Belize highlights MDGs and Guatemala’s claim over Belize at UN General Assembly
Wednesday, October 2nd, 2013
The Government of Belize was represented at the 68th General Assembly of the United Nations (UN) held from September 24th to October 1st. The theme for this year was “The Post 2015 Development Agenda; Setting the Stage” with the Belize delegation led by the Honorable Wilfred Elrington, Minister of Foreign Affairs and Foreign Trade. Elrington addressed the UN on September 30th and in his remarks, which lasted 24 minutes and 2 seconds, he used the opportunity to highlight several issues, including the unfounded Guatemalan claim over portions of Belize.
Elrington began his remarks by highlighting the fact that developed nations have not honored their commitments to provide the assistance to poor countries needed to achieve their global anti-poverty targets, known as the Millennium Development Goals (MDGs). He indicated that since being launched in 2000 the MDGs set eight specific goals on poverty alleviation, education, gender equality, child mortality, maternal health, environmental stability, HIV/AIDS reduction and a global partnership for development, however the larger countries have not honored goal eight.
“Today, 13 years into the process of implementing the MDGs the scorecard now reveals that while a minority of countries are showing commendable successes in attaining the MDGs the vast majority of nations are still mired in poverty with scant or no sign of development. In that regard, Mr. President, we note with disappointment, that the rich countries have not even been able to bring themselves to honor their commitment to contribute 0.7 percent of their gross domestic product as official domestic assistance to poor countries, and the resources being provided by the international and other financial institutions and by private donors fall far short of what is needed by poor countries for the attainment of these most laudable goals. It is evident that for some inexplicable reason the developed countries abandoned goal eight of the MDGs titled ‘Development – a Global Partnership for Development’. In the absence of the partnership of the developed countries the attainment of the MDGs by poor countries will remain illusory.” He went on to say that the MDGs must remain a work in progress to which Belize is committed to the initiatives.
From the issue of the MDGs, Elrington spoke about some of the domestic problems facing the Belizean people. At the top of the list of the country’s domestic priority is a resolution to the unfounded Guatemalan claim over portions of southern and western Belize. “Topping the list of our domestic priorities at this time is the resolution of the Guatemalan claim. This claim poses an existential threat to our nation and requires urgent resolution if the people of our two countries and our region are to continue to enjoy the peaceful coexistence that has characterized our relationship thus far…. The Guatemalan claim is a constant source of anxiety to our citizens as well as to investors in our country. Furthermore, both our territorial and maritime border regions have been suffering from depredation and environmental degradation in consequence of the wanton and sustained illegal activities of Guatemalan campesinos, fishermen and other criminal elements engaged in narco-trafficking, human trafficking, smuggling, illegal panning for gold, the extraction of Xate and other exotic plants and animals, the illegal felling of timber and the pillaging of our ancient Maya ruins. The felling of timber in our rainforest areas are contributing to the denuding of our mountains which result in violent flooding in the rainy season and the transmission of top soil sand and silt into the sea. These soils are then ultimately deposited into our pristine barrier-reef, choking and destroying the fragile eco-systems therein, and compromising the health of the entire reef and the marine ecological system thriving therein. Additionally, the increase in trespassing by the Guatemalans into our country has given rise to more frequent violent encounters between Guatemalans and members of our Belize Defense Force, resulting in fatalities in some instances. These incidents put a heavy strain on the relations between our country and Guatemala and the peace of our region as a whole.”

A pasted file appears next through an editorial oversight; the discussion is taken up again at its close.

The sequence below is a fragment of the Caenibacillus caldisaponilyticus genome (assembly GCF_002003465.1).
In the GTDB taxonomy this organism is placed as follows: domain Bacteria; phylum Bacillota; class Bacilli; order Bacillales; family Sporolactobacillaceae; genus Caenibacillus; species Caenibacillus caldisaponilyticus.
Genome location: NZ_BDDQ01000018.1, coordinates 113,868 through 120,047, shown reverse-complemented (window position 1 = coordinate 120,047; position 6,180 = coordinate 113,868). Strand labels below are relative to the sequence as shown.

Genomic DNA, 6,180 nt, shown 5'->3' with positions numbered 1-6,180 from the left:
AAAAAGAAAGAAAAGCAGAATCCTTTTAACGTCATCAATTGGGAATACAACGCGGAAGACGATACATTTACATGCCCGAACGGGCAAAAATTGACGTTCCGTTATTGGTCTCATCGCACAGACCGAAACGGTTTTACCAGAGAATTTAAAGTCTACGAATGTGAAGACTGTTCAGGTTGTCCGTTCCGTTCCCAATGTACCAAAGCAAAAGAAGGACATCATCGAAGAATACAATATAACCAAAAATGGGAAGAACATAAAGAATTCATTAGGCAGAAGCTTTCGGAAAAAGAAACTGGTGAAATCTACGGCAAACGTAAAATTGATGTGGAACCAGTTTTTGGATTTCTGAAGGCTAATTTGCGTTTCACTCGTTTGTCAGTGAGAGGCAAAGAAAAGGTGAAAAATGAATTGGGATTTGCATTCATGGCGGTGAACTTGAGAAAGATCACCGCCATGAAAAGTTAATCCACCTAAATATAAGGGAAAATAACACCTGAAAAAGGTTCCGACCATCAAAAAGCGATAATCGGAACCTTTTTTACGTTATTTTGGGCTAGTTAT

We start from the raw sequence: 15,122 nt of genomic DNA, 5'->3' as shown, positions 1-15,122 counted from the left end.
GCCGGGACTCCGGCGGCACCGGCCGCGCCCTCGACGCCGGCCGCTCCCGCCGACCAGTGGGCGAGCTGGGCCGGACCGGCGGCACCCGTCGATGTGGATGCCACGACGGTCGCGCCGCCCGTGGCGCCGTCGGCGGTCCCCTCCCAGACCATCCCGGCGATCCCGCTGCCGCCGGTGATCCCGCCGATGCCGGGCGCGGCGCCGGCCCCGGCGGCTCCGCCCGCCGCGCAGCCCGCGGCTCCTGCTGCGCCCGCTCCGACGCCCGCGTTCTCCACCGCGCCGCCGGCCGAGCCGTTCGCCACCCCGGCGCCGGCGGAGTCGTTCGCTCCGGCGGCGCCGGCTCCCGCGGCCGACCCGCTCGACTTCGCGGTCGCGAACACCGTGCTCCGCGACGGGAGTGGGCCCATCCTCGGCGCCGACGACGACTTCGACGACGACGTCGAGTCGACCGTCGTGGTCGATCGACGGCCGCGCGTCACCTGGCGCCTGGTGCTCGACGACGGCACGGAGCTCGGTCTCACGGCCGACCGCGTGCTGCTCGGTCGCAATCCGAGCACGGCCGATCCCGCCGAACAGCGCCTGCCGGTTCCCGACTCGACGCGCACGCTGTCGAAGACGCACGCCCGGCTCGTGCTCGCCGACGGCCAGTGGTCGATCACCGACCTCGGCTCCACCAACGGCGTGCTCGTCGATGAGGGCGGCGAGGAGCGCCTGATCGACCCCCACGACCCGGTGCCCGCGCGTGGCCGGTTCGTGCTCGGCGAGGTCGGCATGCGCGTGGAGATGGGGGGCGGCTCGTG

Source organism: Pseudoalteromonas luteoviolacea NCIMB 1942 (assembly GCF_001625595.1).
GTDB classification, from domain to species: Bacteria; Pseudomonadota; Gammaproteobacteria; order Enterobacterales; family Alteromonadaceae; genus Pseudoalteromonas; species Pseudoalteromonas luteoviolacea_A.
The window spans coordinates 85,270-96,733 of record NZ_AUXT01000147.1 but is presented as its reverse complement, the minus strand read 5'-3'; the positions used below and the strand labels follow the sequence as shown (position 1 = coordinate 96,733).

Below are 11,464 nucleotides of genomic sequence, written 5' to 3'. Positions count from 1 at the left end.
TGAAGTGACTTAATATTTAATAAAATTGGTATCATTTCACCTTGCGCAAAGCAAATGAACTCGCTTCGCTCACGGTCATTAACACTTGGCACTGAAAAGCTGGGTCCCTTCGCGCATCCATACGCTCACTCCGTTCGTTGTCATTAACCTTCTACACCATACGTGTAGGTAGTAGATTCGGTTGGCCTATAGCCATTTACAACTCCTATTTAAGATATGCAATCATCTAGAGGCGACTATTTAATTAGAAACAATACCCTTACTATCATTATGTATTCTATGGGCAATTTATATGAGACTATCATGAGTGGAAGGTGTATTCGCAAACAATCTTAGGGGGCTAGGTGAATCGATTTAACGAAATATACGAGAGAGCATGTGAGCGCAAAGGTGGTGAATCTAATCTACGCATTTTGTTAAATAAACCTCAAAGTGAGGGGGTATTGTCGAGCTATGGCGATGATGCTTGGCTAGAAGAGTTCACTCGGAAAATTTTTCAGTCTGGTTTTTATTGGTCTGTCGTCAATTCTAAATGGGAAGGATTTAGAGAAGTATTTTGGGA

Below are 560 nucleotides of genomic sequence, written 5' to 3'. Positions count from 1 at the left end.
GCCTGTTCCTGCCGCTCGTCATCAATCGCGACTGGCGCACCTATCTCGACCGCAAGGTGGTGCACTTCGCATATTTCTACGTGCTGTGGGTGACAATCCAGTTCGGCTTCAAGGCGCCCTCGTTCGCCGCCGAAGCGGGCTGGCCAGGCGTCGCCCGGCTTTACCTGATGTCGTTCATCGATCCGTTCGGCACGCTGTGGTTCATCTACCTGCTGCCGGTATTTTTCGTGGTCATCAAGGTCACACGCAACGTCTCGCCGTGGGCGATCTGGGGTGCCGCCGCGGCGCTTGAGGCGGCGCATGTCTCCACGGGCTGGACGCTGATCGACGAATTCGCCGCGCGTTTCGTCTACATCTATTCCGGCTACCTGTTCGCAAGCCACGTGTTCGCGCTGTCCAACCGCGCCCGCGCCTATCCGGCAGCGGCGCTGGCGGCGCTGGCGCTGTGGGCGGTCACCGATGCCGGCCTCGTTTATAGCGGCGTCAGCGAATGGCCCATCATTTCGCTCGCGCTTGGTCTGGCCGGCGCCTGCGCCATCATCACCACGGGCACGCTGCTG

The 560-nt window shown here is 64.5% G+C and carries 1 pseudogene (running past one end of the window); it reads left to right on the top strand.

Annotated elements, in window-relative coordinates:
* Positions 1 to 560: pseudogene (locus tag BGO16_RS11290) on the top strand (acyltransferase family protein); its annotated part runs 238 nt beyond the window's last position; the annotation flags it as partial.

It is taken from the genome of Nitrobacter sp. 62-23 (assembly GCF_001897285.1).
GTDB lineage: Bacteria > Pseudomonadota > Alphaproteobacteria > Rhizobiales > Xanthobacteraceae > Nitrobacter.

There are about 65 Guatemalan villages along the 141-mile-long borderline shared with Belize. According to the Guatemalan census data, most of their people along the borderline region are indigent and unemployed. Elrington said that “in the absence of the employed” and “increased patrol” along the Belize borderline, and given the incursions, the situation “will only get worse.”
“Belize is resolved to do all in its power to protect her citizens and territorial integrity, but our efforts alone will not be sufficient to put an end to the forays of the Guatemalans coming into our country. The input of the international community will be vital in assisting in development in the border regions of income generating enterprises to ameliorate the poverty which compels the Guatemalans to trespass in our border regions,” said the Foreign Minister of Belize.
Elrington also spent time speaking on other issues including climate change, citizen’s security, education, non-communicable diseases and disabilities, human’s rights, Belize’s position as it relates to Cuba, Taiwan, Israeli-Palestinian situation and Syria, and chemical and biological weapons.
Elrington was accompanied by Ambassador Alexis Rosado – Chief Executive Officer in the Ministry of Foreign Affairs, Ambassador Nestor Mendez – Belize’s Ambassador to the United Nations, Senior Ambassador Fred Martinez – Belize’s Ambassador to Guatemala and Alfonso Gahona – Director of International Affairs.
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